Feature Writer Steven Famiglietti – JAWS 13 Review: Part One

On Monday, October 24, 2011, Freedom Scientific released JAWS version 13. I am surprised they called it 13 since many of us think of 13 as an unlucky number. Here are some of my thoughts on this release.

First, the new Optical Character Recognition (OCR) feature is the first of its kind in the world of screen readers. This feature allows users to read PDF files that currently are not readable by screen readers. The way it does this is by taking an OCR of the document you are attempting to read. Once this is done, you use the JAWS curser to move and read the document. Be sure to check out the “What’s New” option in the help menu to get specific instructions on exactly how to use this feature. The feature will also work when you are playing some DVD Movies. These movies are usually not accessible to us because a menu will appear on the screen giving us some options to pick and these options haven’t been readable in the past by screen readers. I’ve tried this at home with a few DVD’s and got very different results with each one. Some will OCR fine and others are still not readable. Maybe in the future, they can improve this feature since this is the first time it appears in a release of JAWS.

The new Quick Settings replaces the Insert V dialog box. I personally hated that dialog box because I felt as though there were many options there and it was difficult to remember which option you had changed when you hit spacebar and made a change. Now, with Quick Settings, the options are all arranged in a tree view, very similar to the Settings Center, found first in JAWS version 12. You can move to an option, change it, and also know how long the changes will stay in effect. You can check how long an option will stay in effect by pressing your applications key when you’ve arrowed to an option on the tree view.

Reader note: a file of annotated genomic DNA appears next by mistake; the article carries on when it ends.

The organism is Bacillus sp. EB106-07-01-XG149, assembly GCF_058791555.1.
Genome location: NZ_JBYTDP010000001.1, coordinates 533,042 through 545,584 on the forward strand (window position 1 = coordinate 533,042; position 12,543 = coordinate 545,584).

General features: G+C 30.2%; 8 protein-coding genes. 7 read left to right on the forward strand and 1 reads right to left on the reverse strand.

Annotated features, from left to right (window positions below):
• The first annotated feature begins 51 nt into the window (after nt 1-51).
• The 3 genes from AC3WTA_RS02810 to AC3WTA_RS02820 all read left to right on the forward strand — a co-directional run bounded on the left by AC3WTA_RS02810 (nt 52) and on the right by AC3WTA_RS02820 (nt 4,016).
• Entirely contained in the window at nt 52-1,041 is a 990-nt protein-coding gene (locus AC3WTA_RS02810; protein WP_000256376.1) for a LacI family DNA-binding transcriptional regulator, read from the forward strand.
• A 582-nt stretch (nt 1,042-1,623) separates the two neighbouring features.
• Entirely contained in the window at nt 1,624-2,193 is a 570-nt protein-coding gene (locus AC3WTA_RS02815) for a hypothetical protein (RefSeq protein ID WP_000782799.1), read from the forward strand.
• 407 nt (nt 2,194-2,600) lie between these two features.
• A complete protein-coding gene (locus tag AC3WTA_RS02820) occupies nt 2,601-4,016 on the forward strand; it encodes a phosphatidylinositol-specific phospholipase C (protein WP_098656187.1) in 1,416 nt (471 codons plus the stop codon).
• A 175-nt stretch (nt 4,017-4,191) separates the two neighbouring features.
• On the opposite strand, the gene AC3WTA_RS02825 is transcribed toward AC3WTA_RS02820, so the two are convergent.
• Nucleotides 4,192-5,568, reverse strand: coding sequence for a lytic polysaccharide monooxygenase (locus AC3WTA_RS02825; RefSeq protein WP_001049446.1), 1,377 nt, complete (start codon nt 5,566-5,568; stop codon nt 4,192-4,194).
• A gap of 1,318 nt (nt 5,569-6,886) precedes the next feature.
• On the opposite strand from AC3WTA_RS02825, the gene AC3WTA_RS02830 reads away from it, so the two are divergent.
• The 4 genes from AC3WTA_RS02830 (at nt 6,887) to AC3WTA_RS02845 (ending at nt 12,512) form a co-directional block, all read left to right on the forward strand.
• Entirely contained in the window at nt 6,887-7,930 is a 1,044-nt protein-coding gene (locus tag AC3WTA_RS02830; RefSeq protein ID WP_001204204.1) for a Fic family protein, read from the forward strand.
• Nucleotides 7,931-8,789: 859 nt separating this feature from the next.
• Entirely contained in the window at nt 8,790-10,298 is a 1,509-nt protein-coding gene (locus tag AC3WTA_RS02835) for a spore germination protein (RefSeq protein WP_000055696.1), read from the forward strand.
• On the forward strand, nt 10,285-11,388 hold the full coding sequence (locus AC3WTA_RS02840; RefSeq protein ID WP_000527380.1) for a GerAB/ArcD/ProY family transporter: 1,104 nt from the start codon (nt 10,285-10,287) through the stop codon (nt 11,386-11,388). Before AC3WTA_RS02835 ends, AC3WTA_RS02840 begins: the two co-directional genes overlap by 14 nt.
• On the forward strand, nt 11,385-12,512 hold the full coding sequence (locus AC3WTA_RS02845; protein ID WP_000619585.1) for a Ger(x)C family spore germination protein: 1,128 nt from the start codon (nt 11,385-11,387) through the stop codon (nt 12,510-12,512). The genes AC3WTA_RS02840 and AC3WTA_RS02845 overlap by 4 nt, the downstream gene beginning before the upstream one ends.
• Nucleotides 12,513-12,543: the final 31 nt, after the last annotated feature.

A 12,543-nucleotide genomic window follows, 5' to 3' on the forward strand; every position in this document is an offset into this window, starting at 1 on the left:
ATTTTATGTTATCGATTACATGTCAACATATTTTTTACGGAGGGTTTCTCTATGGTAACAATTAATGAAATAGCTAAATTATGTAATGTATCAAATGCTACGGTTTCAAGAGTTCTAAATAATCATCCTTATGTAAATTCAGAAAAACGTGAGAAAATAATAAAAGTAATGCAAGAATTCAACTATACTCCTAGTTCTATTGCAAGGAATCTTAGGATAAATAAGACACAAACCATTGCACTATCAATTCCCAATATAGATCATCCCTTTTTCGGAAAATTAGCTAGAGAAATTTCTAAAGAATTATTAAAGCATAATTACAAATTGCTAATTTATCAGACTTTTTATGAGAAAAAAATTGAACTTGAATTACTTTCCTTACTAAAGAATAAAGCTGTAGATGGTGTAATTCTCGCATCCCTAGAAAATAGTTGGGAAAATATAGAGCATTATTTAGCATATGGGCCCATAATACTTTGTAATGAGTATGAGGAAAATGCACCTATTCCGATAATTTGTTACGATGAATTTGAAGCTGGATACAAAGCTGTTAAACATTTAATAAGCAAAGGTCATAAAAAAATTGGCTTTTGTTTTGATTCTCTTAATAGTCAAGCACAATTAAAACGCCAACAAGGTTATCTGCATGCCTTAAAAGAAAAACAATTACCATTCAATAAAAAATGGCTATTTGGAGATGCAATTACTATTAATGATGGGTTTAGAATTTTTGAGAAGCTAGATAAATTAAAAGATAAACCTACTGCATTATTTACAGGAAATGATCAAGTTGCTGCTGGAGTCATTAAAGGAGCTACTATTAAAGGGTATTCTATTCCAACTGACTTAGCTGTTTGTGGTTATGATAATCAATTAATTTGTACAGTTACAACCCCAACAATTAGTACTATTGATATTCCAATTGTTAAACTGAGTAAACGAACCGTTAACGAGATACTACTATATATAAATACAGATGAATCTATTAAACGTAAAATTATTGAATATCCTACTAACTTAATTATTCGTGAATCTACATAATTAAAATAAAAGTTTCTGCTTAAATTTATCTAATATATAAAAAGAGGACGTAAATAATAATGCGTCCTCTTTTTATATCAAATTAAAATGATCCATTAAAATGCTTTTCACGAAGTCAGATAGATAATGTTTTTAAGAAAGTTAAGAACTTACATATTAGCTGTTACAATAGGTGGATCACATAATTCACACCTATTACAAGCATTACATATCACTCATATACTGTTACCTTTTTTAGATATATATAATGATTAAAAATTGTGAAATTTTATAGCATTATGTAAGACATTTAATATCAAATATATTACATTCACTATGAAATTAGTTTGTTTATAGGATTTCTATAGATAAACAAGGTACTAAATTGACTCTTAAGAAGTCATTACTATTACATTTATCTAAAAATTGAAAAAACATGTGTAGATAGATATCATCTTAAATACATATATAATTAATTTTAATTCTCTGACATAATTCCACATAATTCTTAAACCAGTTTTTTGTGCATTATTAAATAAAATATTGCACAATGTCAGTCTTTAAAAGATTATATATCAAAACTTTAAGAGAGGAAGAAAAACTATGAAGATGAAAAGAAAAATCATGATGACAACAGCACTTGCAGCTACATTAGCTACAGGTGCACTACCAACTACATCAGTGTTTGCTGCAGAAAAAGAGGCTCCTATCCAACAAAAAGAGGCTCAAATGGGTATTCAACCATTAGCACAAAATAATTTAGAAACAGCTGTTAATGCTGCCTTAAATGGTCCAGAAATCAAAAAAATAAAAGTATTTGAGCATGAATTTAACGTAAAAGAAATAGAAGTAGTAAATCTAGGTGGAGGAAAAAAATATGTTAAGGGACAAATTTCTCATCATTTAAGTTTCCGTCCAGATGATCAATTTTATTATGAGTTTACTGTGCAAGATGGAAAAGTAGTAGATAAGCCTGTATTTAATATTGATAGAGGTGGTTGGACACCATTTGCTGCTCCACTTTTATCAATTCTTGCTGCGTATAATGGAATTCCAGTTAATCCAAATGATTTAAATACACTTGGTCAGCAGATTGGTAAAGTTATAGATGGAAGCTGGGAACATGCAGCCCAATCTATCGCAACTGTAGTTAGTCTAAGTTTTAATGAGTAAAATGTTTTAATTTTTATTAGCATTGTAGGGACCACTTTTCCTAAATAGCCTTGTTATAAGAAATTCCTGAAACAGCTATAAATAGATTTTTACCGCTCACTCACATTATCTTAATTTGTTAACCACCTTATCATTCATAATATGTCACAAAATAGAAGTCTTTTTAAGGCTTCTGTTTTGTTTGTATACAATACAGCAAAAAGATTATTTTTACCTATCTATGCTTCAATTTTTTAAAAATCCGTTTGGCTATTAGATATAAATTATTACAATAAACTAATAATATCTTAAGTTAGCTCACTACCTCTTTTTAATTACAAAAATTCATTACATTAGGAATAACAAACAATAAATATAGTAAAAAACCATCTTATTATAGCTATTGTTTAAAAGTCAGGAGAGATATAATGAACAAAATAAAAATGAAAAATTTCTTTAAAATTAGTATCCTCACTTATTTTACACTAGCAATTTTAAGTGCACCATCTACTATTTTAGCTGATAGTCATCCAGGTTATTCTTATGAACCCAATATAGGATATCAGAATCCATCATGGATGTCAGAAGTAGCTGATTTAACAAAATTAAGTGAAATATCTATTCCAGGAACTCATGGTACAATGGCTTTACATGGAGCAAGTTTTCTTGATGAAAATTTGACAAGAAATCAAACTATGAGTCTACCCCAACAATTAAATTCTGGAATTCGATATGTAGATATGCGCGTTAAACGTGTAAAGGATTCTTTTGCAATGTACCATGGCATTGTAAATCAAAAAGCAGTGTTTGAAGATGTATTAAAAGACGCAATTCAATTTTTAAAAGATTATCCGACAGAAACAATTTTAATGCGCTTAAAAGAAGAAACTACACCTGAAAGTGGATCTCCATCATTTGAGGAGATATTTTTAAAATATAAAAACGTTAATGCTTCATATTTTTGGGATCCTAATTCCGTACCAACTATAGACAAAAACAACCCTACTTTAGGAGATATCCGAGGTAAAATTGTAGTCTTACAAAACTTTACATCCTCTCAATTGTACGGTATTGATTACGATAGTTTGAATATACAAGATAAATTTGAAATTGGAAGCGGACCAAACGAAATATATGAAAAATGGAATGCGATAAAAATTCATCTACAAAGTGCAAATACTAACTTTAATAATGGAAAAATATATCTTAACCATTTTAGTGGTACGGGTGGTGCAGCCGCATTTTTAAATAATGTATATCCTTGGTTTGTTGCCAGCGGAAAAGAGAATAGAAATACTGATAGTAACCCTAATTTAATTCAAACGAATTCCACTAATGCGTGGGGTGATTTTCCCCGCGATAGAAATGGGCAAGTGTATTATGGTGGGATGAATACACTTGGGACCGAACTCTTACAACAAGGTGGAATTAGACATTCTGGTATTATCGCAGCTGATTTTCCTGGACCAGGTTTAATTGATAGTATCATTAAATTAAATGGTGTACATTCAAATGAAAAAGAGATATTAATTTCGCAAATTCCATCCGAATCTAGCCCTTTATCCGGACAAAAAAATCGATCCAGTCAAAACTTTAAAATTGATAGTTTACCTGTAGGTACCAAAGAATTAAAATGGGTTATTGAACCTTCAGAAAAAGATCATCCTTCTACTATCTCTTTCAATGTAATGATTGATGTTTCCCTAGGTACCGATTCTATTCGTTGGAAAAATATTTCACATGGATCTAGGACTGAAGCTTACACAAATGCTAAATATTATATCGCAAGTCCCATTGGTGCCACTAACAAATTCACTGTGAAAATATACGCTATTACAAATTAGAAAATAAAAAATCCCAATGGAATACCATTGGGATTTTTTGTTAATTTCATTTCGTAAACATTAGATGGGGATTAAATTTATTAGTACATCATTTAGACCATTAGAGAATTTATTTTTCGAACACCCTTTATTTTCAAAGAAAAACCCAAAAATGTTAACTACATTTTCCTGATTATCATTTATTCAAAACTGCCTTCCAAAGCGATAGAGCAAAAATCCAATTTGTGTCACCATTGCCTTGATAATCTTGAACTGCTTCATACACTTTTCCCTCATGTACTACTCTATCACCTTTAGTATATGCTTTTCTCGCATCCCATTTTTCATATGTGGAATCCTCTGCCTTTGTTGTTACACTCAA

The next thing added is the new Table Layer Keystrokes. This is an attempt to help the end user not need to hold down so many keys when they are moving through tables. This is a great idea for those who have trouble and I think it will greatly help people who have limited use of their hands. The only issue I have with this feature is that you need to start it by pressing a few keystrokes, and if you press Escape after you’ve started it, you have to start it all over again.

This brings me to a point I must make about JAWS–it is a very feature-rich program with lots of items and choices for the user to make about how they wish it to behave. You can adjust features for specific programs, or you can adjust them globally, meaning they will affect how JAWS behaves in any situation. Somehow, I feel that over the years, they’ve added so many features that it really becomes difficult to remember where things are located and it can be very overwhelming for new users to become comfortable with. I just wish there were a simpler approach to the program.

Next week, I’ll write more about JAWS 13 in part two for you. In the meantime, you can read about all the new features at http://freedomscientific.com/downloads/jaws/JAWS-whats-new.asp

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